Build Your Own Fence
A fence can add a lot to a landscape. A fence can divide property lines, boost home equity, add to the outdoor décor and safely contain animals.
When it comes to constructing a fence, you have a lot of options to consider for materials and design. Fence materials range from metal and wood to vinyl and wood-plastic composites. For an easy-to-build fence, you might consider using pre-assembled panels, which can dramatically reduce building time.
However, if your yard is sloped, then to keep the panel tops level you’ll have to stagger the panel heights where they fasten to the posts. If the yard has a significant grade, the staggered panels will create gaps at the bottom of the fence, through which a family dog can escape.
The alternative is a privacy fence built to closely follow the grade of the yard. The pickets can install along one side of the fence, or you can install a shadowbox style fence, which alternates the position of the pickets from one side of the stringer to the other.
For the framing, treated lumber is often used. Posts can be made from 8-ft. 4×4 posts, and the horizontal stringers (also called fence rails) can be made from 8-ft. 2×4 boards. The treated posts should be approved for ground contact.
For the fence boards or “pickets,” you can use treated wood or a species such as cedar or cypress that have natural preservative oils to resist insects, decay and chemical corrosion.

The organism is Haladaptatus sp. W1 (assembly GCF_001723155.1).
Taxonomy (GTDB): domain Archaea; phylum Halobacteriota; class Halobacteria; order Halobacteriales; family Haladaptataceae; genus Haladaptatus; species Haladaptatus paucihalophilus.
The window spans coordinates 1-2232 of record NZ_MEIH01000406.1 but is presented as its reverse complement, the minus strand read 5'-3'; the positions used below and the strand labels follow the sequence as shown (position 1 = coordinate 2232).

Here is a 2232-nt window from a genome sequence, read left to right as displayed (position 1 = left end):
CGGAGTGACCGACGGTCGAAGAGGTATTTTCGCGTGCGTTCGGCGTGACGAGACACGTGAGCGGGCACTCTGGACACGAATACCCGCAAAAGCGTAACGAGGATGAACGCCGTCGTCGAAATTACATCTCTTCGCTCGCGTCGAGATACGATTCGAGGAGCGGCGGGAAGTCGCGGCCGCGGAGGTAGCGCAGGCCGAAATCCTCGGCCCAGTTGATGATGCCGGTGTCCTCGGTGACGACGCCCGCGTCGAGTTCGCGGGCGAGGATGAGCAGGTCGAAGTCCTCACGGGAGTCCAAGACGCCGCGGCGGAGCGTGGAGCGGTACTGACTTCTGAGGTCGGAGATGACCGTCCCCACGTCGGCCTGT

Use fast-setting concrete sold in ready-mix bags to set the posts. Simply pour in the mix dry, straight out of the bag into the post hole. Once the post base is buried, pour about a gallon of water per 50-lb. bag over the dry mix, which then cures in about 30 minutes. Use roughly 1-1/2 bags per post.
Fasten all connections with hot-dipped galvanized nails with ringed shanks for extra holding power. Make sure your fasteners are approved for exterior use in chemically treated lumber.
Planning the Layout
Check with local officials regarding building codes and any necessary permits. Some neighborhoods may also have certain architectural guidelines or “covenants” that restrict design. Also, double-check that the location of your proposed fence is not on a neighbor’s property. And before digging, always dial 811 nationally to get underground utility lines, cables and pipes marked for free.
Within local code limitations, the height, décor and trajectory of your fence are up to you, and may be dictated by other obstacles in your yard, such as trees and sheds.